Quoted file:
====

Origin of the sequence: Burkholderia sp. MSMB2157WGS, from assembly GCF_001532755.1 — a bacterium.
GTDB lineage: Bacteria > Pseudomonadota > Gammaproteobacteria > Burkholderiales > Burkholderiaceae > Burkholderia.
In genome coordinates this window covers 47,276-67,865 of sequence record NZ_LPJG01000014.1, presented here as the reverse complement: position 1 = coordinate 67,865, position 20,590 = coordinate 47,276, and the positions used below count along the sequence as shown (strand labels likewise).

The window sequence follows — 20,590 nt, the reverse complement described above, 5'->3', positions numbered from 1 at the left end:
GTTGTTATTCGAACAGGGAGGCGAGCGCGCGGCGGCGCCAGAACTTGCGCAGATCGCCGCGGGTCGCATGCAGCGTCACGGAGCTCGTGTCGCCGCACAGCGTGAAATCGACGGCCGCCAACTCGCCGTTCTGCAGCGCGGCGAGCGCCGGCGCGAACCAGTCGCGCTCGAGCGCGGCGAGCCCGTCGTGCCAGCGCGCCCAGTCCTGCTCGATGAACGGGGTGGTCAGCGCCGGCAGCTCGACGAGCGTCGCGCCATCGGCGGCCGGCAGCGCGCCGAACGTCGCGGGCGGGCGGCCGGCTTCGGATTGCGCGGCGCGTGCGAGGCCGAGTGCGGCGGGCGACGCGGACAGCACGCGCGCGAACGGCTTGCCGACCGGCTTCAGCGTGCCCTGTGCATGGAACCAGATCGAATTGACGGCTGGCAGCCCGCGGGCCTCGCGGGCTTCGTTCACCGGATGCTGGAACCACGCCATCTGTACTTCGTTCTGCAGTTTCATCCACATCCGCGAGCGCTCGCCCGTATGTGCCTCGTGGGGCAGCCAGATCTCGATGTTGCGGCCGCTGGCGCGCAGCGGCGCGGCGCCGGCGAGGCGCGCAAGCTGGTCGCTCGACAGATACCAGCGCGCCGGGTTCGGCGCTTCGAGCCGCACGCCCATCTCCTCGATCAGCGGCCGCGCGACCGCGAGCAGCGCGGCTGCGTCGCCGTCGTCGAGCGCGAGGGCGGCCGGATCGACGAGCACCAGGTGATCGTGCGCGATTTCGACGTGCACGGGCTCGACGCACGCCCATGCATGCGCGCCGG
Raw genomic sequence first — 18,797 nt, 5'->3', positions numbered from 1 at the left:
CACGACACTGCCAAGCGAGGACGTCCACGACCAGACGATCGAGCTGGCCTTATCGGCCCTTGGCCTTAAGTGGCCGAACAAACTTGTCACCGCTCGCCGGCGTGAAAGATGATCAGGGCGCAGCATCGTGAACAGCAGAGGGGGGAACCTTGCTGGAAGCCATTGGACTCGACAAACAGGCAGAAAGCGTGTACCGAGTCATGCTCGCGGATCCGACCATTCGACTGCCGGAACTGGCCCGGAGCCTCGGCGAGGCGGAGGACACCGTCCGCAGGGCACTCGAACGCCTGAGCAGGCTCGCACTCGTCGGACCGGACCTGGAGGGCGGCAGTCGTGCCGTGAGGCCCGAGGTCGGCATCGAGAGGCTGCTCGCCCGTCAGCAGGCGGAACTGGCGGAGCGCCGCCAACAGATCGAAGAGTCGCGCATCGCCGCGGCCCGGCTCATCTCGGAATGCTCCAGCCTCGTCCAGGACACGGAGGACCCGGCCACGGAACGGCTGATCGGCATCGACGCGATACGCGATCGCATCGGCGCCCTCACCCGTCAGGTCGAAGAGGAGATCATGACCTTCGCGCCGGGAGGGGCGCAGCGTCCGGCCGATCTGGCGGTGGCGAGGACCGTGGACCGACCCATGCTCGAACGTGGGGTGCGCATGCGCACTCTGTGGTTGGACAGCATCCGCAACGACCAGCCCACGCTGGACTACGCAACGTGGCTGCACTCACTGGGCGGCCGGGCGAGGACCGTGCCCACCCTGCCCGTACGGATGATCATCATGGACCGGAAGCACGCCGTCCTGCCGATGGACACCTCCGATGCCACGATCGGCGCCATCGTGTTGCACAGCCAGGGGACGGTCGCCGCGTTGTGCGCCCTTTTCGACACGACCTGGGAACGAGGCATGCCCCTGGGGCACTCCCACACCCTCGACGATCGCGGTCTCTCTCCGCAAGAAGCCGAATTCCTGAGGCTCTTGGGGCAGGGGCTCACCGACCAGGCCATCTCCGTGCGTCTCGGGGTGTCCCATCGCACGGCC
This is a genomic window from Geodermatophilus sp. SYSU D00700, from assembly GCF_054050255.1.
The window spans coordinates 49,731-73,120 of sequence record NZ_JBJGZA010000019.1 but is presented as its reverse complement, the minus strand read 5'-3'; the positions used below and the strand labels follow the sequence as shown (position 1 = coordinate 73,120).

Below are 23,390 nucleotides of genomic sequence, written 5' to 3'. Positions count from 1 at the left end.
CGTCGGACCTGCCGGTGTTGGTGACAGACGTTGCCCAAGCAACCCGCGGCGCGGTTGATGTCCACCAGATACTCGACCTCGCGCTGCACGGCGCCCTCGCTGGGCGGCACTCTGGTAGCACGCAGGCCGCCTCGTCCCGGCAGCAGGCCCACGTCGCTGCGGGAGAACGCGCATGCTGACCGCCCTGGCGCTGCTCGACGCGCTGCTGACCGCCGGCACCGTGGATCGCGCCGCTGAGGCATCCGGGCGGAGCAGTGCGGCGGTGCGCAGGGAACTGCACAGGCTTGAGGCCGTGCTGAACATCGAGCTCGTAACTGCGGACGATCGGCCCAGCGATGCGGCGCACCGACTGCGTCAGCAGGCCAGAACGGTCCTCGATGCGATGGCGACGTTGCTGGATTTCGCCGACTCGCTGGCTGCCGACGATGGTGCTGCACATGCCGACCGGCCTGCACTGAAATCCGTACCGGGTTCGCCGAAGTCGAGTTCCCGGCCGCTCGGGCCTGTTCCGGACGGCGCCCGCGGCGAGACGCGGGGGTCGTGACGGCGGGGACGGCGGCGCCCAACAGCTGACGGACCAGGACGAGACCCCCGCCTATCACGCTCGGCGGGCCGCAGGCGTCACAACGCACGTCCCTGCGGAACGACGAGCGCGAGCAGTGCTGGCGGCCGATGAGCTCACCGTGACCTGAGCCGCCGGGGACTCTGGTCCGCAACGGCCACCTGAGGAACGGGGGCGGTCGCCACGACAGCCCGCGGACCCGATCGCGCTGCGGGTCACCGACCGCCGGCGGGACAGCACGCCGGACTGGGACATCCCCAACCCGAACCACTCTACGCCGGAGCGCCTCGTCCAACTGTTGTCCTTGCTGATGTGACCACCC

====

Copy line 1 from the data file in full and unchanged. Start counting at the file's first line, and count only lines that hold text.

Origin of the sequence: Burkholderia sp. MSMB2157WGS, from assembly GCF_001532755.1 — a bacterium.